Let’s talk about something WHEEL-y interesting!

4th Jul 2019
4th Jul 2019 You Drive We Sell

Let’s talk about something WHEEL-y interesting!

Let’s get into car WHEELS…

If you own a car or are a car enthusiast, you know that wheels are as important as the tyres mounted on them.

They play a very important role in the way your car behaves on the road – when it comes to speed, braking and the overall car lifespan, as well as the look of your car, whether you are driving a Smart Car or Jeep!

But the question is how do you choose the right type of wheel for your vehicle among so many out there? The variety of wheels in the car world is vast, from cheap knock-offs to full-carbon stunners.

Wheels may seem like the simplest of components on a car, but the manufacturers are constantly researching and developing the latest and greatest techniques and investigating the strongest yet lightest materials to implement into their wheel making processes.

If you are looking to REPLACE wheels on your car, you have to make sure that the new wheels are close in diameter as the original wheels – in other words, your new wheel and tyre need to be as close in diameter as your old wheel and tyre.

Following this rule will benefit you in at least 2 ways:

-You won’t have to spend more money to make additional modifications to your car and/or wheels to make them fit.

-You won’t risk your safety since you will have control over your vehicle on the road.

As you might have seen, it’s common among drivers is to buy bigger wheels than they originally had on their vehicles.

But Why?

Bigger wheels make for a more beautiful car since they visually fill the gap in the car chassis around the wheel and tyre, but you have to be sure about which ones are best suited for your vehicle. Therefore, before you go on a spending spree, browse cars like yours on the internet to get an idea on what it would look like and if you’re really into the “new look” for your car.

With this “new look”, cars with bigger and wider wheels are more stable because they are stiffer and have more contact with the road. They offer better overall handling of the vehicle and improve driver confidence and security.

If bigger, the new wheels and tyres are heavier than the old ones, which means you’ll have to add some horsepower to your car as well and this will reflect on your fuel consumption, i.e. your car will need more fuel to run than you’re used to.

Here’s a summary video on our “wheels” topic:

Sourced from YouTube – Fitment Industries

Different Wheel Types And How They’re Manufactured

The thing to consider when it comes to car wheels is the material they are made of. Usually, car wheels are made of Steel, Aluminium, Chrome or Alloy – the two most popular being steel and alloy.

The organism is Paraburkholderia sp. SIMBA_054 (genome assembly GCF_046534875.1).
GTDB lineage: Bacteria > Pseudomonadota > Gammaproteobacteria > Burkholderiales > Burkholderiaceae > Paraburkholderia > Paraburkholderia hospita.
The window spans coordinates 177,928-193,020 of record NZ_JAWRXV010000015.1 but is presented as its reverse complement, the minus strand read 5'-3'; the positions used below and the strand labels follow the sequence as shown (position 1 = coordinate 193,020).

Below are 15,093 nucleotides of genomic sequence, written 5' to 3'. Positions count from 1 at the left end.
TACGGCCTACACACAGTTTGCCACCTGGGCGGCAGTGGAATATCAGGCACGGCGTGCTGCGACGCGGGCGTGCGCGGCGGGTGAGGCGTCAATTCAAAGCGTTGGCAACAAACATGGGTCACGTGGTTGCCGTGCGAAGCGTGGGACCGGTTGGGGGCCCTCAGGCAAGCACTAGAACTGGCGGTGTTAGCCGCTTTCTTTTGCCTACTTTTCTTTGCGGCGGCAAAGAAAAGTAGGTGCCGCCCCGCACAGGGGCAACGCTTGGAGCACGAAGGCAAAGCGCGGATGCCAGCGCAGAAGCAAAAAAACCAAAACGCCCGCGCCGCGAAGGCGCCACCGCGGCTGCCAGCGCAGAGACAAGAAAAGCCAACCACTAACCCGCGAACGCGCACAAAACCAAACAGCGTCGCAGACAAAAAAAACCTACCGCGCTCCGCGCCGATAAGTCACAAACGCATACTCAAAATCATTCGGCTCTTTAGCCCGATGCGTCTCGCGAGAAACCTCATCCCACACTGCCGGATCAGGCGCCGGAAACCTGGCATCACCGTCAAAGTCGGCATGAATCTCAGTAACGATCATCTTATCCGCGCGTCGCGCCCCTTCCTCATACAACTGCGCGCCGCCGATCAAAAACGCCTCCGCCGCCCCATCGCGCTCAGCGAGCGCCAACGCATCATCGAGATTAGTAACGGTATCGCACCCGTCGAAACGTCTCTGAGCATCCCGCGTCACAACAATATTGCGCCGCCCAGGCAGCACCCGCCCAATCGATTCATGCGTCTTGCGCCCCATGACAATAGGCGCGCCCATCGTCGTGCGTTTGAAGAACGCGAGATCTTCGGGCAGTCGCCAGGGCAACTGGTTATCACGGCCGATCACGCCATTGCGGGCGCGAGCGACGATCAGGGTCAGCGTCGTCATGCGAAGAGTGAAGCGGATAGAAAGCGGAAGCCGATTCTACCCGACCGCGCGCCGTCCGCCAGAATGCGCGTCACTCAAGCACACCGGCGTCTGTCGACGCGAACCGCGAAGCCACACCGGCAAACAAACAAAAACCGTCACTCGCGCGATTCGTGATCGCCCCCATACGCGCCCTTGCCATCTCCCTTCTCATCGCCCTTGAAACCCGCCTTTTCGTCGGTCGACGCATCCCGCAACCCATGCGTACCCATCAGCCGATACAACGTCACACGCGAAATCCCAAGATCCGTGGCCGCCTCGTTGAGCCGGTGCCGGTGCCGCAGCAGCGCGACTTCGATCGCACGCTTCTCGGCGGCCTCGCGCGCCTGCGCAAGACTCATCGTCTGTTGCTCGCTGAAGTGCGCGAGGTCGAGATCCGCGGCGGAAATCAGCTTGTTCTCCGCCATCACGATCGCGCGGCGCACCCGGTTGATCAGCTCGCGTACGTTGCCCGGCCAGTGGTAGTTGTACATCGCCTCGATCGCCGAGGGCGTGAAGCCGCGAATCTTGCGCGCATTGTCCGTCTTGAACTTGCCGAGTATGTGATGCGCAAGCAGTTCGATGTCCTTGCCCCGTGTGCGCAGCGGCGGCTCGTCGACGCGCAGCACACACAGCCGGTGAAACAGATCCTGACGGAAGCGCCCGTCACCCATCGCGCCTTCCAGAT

Steel wheels are about as basic as wheels can get. Pressed from billets of steel using powerful equipment, steel wheels have been standard on most low-cost vehicles for decades and dominated before alloy rims became cheaper to produce.

Steel – an alloy of iron and carbon – is a harder metal than most other wheel materials, but this strength brings with it an increase in weight when compared to the likes of aluminium.

The basic way in which steel wheels are produced means that there is very little flexibility when it comes to design. Different sections of a wheel are pressed out and then connected to form the entire wheel, ready to be used once the welds have been sufficiently ground down.

This construction means that the only real way different designs can be implemented is to punch holes into the outside face of the wheel.

Most companies will get around the unattractive nature of pressed steel wheels by putting on a set of hubcaps with some badging.


Alloys have always been reserved for the uppermost models within a manufacturers range. Based on an aluminum or magnesium construction mixed with Nickel, alloy wheels provide a much lighter package when compared with a steel wheel of the same strength and can be cast in full by pouring molten allow into a pre-made mold.

By reducing the amount of nickel within the alloy, a wheel becomes much more flexible and workable, adding to the design possibilities. This freedom of design has led to some truly spectacular alloy rims over the years, but the softer material also opens the door for some tragic results after curbing.

The best is to go to the shop, with the car you want to chage the wheels of and ask for expert advice – they will support you with the correct information on what you want, need and like.

Quick You Drive We Sell Tip:

When you buy new wheels for your vehicle, clean the old ones and store them in a safe and accessible place. This will come in handy when you want to sell your car and you have both the old and new wheels. (Which will give you more bang for your buck!)

Quick, Safe and Secure – You Drive We Sell